Sonora State Police (Policia Estatal Investigadora, PEI): serves as the primary criminal investigative agency in the state. They have specialized groups that work with the FBI on kidnapping and other sensitive investigations.  

Municipal Police (Policia Municipal): They mainly patrol and conduct crime prevention. They are the primary responders when summoned through 911 in the Nogales area, to include traditional police calls like traffic violations and incidents in the residential communities.

The Sinaloa cartel has infiltrated many levels of society in Nogales. Conducting periodic personnel background checks on employees is a very good practice. However, given the size and population of Nogales and the state of Sonora as a whole, it would be difficult to hire a sizable workforce completely insulated from DTOs. Best practice calls for the use of periodic employee interviews and initial/periodic background checks.  

Medical Emergencies

Dial 911 for any medical emergency in the Nogales Consular District. Ambulance service in Nogales is reasonably reliable, although ambulance personnel do not receive the same training as those in the U.S. The Cruz Roja de Mexico (Red Cross) also provides ambulance service.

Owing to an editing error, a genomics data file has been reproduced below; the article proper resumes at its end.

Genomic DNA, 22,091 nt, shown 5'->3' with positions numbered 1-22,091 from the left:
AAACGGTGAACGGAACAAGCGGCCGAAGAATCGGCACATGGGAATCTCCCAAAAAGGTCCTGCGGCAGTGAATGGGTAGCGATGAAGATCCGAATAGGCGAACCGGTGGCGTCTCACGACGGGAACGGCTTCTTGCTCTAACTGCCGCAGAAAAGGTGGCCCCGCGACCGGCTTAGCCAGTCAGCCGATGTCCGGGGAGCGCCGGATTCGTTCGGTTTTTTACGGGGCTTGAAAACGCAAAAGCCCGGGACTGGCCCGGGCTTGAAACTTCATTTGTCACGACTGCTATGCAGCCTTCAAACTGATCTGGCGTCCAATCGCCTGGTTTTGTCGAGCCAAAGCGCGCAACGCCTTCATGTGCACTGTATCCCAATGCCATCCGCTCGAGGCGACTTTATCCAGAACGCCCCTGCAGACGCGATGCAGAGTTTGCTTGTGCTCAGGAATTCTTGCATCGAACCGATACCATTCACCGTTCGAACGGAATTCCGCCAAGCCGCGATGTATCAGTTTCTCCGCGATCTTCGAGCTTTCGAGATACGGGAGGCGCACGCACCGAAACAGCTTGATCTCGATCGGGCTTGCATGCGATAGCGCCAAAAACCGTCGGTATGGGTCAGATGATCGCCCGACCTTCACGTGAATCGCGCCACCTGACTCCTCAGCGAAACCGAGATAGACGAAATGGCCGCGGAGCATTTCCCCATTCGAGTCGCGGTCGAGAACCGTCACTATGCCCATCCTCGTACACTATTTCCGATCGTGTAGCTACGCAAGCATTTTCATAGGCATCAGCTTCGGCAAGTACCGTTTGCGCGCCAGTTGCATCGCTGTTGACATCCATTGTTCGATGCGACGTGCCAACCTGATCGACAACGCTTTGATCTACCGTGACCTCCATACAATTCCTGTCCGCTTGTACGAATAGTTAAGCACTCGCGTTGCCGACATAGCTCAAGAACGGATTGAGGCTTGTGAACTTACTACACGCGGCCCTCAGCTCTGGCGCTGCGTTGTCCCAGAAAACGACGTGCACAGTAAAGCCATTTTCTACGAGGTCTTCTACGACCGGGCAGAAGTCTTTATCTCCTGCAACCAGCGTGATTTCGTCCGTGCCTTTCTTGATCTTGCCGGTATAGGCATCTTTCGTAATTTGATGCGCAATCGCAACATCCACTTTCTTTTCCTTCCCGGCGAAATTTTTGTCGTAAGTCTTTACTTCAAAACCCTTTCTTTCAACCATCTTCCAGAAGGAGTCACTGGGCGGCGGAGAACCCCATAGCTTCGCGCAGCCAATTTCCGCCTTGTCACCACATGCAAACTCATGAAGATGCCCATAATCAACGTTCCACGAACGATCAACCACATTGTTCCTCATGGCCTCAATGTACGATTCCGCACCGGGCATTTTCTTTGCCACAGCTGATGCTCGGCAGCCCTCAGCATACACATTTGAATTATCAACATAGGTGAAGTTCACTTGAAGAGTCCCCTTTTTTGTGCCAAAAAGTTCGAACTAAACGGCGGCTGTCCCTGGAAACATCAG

Contact Information for Available Medical Services

For medical assistance, refer to the Consulate’s Medical Assistance page.

Available Air Ambulance Services

In serious medical situations, drive across the border to Nogales, Arizona, and go to Holy Cross Hospital: 1171 W. Target Range Road, Nogales, AZ 85621

Country-specific Vaccination and Health Guidance

The CDC offers additional information on vaccines and health guidance for Mexico.

OSAC Country Council Information

The Nogales Country Council is active and meets quarterly. Interested private-sector security managers should contact OSAC’s Western Hemisphere Team with any questions.

U.S. Consulate Location and Contact Information

Consulate Address and Hours of Operation

U.S. Consulate Nogales, Calle San Jose s/n, Fraccionamiento Los Alamos, Nogales, Sonora

0800 to 1700, Monday thru Friday

Consulate Contact Numbers

+52 631-311-8150 (within Mexico)

Nearby Posts: Embassy Mexico City, Consulate Guadalajara, Consulate Hermosillo, Consulate Matamoros, Consulate MéridaConsulate Monterrey, Consulate Nogales, Consulate Nuevo Laredo, Consulate Tijuana

Consulate Guidance

U.S. citizens traveling to Mexico should register with the Smart Traveler Enrollment Program (STEP) to ensure they receive pertinent security updates and notices.

Additional Resources

Mexico Country Information Sheet